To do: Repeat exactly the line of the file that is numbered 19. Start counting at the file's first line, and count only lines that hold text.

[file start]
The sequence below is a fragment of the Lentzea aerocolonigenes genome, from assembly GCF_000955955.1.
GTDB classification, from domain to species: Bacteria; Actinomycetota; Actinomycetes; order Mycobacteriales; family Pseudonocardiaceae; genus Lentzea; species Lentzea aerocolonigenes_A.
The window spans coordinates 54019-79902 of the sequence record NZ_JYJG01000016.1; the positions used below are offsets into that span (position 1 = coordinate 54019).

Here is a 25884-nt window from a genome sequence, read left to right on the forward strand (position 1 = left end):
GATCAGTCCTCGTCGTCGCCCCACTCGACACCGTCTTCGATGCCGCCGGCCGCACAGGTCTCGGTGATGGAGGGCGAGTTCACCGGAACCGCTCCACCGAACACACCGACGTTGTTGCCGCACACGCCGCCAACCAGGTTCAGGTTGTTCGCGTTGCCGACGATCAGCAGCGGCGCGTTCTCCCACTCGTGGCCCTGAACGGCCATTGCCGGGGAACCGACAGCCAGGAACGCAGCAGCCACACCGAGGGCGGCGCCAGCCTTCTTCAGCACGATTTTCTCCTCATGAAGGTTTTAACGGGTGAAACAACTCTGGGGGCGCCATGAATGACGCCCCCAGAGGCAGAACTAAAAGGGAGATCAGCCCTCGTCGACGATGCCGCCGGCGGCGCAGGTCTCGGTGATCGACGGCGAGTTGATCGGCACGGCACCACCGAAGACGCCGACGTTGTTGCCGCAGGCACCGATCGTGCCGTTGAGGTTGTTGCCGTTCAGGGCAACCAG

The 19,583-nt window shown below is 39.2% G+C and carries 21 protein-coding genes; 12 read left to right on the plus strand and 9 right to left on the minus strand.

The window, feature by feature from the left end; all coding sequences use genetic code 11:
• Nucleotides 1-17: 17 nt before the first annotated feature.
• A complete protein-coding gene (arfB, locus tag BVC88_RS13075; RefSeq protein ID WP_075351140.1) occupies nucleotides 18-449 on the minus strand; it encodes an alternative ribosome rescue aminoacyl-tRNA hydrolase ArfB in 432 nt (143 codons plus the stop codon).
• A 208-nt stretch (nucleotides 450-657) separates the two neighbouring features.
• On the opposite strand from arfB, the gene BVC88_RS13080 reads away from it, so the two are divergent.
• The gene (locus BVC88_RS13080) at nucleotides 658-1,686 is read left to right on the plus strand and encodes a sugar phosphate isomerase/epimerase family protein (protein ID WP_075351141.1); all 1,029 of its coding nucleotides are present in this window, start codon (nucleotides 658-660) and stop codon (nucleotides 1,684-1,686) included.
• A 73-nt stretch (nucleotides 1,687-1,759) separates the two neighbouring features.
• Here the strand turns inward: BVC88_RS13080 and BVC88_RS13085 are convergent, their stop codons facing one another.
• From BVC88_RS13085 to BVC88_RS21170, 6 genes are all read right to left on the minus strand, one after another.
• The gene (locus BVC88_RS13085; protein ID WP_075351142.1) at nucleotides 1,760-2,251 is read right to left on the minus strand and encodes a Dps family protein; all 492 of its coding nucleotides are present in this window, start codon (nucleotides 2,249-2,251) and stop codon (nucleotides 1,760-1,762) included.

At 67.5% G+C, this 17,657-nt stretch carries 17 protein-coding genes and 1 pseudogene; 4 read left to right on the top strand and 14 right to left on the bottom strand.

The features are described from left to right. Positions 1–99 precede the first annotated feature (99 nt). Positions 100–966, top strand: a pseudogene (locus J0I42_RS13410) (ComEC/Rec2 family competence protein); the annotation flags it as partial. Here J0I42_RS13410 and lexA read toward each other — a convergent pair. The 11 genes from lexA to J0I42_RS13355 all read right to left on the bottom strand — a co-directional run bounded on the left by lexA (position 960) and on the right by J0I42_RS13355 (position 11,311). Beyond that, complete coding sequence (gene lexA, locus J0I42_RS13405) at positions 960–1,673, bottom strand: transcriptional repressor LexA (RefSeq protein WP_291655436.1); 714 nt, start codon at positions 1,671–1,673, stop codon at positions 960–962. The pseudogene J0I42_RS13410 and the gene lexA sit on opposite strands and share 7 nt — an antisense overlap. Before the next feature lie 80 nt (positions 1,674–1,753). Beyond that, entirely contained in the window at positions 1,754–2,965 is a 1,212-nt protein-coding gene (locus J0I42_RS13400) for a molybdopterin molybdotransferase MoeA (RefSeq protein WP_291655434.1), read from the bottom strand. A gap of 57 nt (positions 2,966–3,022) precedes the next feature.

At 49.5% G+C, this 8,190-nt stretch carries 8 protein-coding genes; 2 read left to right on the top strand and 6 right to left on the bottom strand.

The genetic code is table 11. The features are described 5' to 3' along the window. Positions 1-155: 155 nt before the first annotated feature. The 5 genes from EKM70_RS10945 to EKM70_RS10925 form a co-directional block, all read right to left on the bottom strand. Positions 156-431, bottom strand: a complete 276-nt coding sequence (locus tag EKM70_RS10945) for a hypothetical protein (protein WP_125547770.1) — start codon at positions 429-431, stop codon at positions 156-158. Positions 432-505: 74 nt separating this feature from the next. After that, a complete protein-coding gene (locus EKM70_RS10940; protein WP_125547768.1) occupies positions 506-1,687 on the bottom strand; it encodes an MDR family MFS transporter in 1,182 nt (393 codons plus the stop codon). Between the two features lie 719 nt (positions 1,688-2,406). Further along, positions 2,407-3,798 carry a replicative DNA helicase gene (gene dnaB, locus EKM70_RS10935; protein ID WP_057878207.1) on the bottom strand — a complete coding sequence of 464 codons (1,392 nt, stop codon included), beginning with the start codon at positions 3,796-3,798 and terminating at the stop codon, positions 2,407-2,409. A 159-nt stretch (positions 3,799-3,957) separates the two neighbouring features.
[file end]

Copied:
At 49.5% G+C, this 8,190-nt stretch carries 8 protein-coding genes; 2 read left to right on the top strand and 6 right to left on the bottom strand.